When wealth is a mirage and plans go bust

In case you missed the news over the last few days, the US city of Detroit went bankrupt.

Once the fourth largest in the US by population and a former industrial powerhouse thanks to the automotive industry, it is a city that serves as a powerful example of what could go wrong even in places where all seems right.

Retirement planning debtate requires a new approach
Retirement planning debtate requires a new approach

Putting a human face on the problems in Detroit is not hard. City workers in receipt of fixed income, defined benefit pensions are the most striking. Many face the growing prospect of their monthly pension entitlements falling by 50% or more. Some retirees are openly questioning whether or not they will be forced to go back to work to make ends meet.

It may be easy for those in seemingly prosperous parts of the world to dismiss the problems in Detroit as a result of some local factors, but to do so would be foolhardy.

Defined benefit pension schemes all over the world are facing a crisis of a magnitude never realised before. Think housing bust writ large. Retirees can no longer assume that what they feel is rightfully theirs will remain so. In the case of Detroit, a falling city population has served to destroy the necessary tax base to support pension payments. However, other more fundamental factors are also coming home to roost, not least the gross miscalculation of future pension values by actuaries.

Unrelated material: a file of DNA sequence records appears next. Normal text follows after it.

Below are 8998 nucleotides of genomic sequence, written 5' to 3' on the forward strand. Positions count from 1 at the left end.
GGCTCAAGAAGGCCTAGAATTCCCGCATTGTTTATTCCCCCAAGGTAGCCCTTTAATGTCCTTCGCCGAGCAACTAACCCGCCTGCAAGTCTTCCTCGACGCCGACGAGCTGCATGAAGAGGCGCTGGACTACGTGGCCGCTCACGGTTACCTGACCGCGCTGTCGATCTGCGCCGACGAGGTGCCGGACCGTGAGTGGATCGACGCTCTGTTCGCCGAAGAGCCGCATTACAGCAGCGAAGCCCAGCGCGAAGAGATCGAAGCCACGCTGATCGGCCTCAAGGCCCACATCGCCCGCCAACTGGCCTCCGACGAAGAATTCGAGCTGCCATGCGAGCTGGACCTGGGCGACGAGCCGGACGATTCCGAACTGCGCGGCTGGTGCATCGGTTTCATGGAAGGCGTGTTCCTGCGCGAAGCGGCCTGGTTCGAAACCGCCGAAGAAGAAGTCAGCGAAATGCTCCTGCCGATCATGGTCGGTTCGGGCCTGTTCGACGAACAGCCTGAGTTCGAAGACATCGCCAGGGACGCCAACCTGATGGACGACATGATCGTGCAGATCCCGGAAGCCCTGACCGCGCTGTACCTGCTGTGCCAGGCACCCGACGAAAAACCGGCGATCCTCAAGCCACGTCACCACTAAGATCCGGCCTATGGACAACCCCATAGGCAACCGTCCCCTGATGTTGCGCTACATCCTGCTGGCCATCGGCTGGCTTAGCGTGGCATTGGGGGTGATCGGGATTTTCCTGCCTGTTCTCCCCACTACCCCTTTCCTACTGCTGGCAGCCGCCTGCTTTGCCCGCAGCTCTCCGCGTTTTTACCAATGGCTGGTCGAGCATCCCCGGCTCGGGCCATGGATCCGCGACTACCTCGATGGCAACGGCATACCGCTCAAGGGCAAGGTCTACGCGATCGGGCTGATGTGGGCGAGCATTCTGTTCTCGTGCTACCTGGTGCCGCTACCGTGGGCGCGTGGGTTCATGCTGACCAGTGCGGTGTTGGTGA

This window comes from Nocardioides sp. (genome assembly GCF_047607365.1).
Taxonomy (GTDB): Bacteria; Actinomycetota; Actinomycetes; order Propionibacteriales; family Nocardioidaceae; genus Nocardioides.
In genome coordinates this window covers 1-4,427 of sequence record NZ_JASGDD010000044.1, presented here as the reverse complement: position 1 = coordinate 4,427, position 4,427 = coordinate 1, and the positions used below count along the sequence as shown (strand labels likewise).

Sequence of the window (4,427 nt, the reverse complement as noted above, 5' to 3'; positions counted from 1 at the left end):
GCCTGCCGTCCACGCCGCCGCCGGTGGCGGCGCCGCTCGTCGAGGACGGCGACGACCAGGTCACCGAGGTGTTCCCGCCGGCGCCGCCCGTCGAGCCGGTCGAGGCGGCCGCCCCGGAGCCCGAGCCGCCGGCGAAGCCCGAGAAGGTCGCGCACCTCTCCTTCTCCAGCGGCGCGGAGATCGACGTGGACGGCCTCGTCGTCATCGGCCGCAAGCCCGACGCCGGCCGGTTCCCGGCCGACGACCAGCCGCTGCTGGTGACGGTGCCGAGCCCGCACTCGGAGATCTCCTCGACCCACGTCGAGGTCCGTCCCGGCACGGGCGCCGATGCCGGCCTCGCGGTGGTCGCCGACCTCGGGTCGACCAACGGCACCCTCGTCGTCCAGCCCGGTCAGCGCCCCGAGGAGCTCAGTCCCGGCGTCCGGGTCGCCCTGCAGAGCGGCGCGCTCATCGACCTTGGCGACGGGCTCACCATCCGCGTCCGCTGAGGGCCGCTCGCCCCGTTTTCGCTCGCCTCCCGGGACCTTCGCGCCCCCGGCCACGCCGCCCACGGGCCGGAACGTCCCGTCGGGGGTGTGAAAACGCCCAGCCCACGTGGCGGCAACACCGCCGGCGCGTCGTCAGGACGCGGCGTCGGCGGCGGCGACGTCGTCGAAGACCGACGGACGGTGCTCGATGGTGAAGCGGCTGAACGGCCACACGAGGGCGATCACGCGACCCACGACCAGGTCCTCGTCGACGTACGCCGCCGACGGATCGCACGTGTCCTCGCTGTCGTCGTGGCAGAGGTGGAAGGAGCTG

Governments are finally beginning to wake up to the magnitude of the problem. Across the EU and US, high levels of unemployment, population shifts as well as population decline and extraordinary levels of household debt combine to undermine pension schemes in many sectors, especially existing and former state and semi-state organisations. But realising there is a problem and fixing it are two different things, the latter may never happen and if it does, likely to be on the back of a lot of pain.

Too many representative bodies in the field of pensions advice have also been in denial, continuing to operate in a fashion akin to those makers of horse-drawn carriages who refused to change their ways despite a growing use of motorised vehicles. Their synapses wed to the formulae of yesteryear.

For many, especially those nearing retirement that may feel their retirement needs and fully funded by a defined benefit scheme, the days of absolute certainty are nearing an end. Lack of fund growth, inaccurate assumptions by actuaries and other uncontrollable factors are beginning to shake the foundations of the pensions industry, soon to be joined by the public that still believe in and rely on them.

The wealth that was supposed to be may never really have been!

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